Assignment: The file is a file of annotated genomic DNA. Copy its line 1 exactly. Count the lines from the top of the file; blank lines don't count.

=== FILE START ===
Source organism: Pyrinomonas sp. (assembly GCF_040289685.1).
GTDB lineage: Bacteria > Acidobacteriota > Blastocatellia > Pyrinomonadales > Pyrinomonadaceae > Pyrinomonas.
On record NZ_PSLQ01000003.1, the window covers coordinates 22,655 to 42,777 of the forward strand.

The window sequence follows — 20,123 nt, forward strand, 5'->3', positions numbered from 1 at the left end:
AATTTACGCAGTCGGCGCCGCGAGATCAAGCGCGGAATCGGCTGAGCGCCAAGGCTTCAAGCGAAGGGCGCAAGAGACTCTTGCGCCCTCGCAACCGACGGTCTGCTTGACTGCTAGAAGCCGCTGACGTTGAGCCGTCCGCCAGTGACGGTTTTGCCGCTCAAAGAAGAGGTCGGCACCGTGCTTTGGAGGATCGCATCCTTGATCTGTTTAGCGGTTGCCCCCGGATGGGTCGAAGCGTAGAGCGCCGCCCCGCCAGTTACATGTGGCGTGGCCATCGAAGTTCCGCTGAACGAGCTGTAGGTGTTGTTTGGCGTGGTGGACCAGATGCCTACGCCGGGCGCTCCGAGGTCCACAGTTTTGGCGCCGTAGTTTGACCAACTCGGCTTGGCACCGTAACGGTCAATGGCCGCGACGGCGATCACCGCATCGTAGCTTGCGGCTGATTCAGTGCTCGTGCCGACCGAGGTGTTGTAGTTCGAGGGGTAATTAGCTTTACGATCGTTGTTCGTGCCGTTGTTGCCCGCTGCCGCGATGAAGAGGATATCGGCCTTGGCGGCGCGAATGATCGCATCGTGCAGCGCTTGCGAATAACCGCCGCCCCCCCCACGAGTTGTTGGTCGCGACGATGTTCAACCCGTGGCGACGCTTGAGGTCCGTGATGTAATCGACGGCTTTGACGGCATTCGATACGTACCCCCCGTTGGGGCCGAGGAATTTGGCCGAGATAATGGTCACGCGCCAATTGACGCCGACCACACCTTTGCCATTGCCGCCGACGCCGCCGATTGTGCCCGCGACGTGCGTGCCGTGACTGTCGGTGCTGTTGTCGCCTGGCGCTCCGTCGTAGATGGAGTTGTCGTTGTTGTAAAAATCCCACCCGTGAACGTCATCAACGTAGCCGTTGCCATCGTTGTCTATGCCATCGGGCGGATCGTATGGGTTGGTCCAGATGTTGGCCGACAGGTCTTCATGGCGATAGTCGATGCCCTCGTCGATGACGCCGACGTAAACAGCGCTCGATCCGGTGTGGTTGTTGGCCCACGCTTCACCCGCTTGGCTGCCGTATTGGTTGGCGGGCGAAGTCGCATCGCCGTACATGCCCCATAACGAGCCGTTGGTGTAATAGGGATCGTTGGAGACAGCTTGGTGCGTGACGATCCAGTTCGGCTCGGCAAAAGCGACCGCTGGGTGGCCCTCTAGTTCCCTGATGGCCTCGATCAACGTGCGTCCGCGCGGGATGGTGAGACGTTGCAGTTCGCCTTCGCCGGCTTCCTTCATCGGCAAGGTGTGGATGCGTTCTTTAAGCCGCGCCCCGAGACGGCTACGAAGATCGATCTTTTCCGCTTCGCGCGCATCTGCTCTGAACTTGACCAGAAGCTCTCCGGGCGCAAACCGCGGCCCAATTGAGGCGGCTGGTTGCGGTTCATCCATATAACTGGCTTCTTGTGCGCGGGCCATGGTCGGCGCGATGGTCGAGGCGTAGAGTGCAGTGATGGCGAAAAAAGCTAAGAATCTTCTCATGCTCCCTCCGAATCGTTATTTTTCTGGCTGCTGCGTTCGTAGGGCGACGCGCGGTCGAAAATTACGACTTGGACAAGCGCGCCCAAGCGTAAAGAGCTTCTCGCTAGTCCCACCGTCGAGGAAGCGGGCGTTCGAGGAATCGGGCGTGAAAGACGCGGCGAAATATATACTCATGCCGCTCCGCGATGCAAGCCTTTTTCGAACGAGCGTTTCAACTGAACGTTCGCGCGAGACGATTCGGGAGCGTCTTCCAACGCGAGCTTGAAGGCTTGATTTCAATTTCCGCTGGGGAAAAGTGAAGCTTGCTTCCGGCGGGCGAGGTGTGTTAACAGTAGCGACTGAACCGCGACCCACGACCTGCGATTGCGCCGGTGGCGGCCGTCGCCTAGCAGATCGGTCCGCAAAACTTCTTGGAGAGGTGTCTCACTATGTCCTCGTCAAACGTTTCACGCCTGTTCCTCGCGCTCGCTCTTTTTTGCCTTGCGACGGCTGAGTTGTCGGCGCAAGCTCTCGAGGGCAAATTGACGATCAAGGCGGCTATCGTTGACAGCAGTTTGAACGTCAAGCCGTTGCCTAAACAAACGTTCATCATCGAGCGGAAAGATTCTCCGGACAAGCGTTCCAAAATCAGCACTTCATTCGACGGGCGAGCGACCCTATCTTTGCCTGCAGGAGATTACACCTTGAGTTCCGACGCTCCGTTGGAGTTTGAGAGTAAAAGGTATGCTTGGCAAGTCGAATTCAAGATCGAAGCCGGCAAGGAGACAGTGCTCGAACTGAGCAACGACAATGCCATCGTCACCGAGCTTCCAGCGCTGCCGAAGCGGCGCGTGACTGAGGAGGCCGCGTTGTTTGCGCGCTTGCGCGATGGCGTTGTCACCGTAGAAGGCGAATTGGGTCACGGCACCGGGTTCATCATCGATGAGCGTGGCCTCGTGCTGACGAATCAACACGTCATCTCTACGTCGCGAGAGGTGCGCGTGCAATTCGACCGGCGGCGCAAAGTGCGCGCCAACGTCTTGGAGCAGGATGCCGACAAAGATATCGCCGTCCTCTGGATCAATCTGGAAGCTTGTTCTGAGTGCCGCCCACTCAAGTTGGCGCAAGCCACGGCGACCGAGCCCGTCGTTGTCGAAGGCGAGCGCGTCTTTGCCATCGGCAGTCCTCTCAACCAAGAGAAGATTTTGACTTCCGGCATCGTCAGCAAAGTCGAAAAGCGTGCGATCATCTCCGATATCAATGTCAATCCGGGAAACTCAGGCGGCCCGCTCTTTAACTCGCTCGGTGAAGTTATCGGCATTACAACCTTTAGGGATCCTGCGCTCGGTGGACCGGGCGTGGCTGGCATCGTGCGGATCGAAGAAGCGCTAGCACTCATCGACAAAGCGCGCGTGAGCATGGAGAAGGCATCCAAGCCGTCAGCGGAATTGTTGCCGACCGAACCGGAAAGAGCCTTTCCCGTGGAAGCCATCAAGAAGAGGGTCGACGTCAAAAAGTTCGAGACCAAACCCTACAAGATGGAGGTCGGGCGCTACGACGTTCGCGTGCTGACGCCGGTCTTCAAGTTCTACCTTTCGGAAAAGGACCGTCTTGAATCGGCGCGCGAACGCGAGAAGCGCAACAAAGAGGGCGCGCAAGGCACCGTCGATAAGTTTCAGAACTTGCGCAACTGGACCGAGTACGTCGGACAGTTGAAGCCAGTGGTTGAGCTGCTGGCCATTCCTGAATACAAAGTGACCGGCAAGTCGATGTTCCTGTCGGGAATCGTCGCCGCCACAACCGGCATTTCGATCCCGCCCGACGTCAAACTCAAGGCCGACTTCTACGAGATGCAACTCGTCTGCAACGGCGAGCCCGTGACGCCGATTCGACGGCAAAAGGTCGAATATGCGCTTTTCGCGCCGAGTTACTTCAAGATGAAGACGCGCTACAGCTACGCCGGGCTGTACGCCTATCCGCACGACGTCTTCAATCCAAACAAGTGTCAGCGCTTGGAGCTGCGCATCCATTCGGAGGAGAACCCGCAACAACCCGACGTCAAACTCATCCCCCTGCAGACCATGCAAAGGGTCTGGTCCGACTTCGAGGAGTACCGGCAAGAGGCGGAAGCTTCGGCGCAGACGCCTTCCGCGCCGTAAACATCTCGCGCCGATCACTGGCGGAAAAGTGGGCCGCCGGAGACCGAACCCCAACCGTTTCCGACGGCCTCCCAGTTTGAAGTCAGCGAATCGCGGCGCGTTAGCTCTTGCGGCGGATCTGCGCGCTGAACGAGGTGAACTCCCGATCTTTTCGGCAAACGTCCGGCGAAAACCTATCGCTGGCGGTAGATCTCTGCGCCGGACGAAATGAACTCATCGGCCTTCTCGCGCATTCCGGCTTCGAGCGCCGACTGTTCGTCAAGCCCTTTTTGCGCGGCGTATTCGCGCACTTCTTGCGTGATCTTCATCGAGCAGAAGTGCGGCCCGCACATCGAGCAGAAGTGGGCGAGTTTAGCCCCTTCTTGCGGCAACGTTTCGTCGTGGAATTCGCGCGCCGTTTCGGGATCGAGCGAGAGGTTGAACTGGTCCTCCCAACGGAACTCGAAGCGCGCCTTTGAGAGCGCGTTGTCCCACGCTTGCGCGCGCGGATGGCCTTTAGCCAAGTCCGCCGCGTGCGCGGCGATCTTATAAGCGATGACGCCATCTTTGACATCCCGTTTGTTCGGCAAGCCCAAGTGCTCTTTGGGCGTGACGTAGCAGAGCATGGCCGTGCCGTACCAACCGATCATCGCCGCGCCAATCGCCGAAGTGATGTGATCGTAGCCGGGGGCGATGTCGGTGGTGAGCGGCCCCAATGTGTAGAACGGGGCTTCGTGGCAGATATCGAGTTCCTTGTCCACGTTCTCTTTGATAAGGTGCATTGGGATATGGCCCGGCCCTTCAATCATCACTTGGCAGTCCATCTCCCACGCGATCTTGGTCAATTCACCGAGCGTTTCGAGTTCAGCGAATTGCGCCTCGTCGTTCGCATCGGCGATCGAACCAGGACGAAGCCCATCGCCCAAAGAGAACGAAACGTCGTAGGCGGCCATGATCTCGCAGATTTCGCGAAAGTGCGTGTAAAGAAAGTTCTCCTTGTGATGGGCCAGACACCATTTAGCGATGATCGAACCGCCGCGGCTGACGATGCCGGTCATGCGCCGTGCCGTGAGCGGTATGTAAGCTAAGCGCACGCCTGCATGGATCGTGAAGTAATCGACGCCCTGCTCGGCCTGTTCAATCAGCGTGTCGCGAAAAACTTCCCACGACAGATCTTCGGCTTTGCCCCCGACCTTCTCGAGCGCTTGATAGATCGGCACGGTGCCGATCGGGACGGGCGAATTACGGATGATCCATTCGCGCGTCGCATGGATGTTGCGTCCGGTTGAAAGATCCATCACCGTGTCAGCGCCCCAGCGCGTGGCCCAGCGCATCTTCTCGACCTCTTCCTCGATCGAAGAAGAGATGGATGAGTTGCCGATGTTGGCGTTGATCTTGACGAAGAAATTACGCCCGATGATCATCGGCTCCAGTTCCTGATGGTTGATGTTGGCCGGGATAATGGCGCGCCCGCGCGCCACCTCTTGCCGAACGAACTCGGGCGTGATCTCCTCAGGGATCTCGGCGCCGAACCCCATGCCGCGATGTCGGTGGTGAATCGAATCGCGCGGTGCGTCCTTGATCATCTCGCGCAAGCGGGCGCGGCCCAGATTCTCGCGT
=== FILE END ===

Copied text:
Source organism: Pyrinomonas sp. (assembly GCF_040289685.1).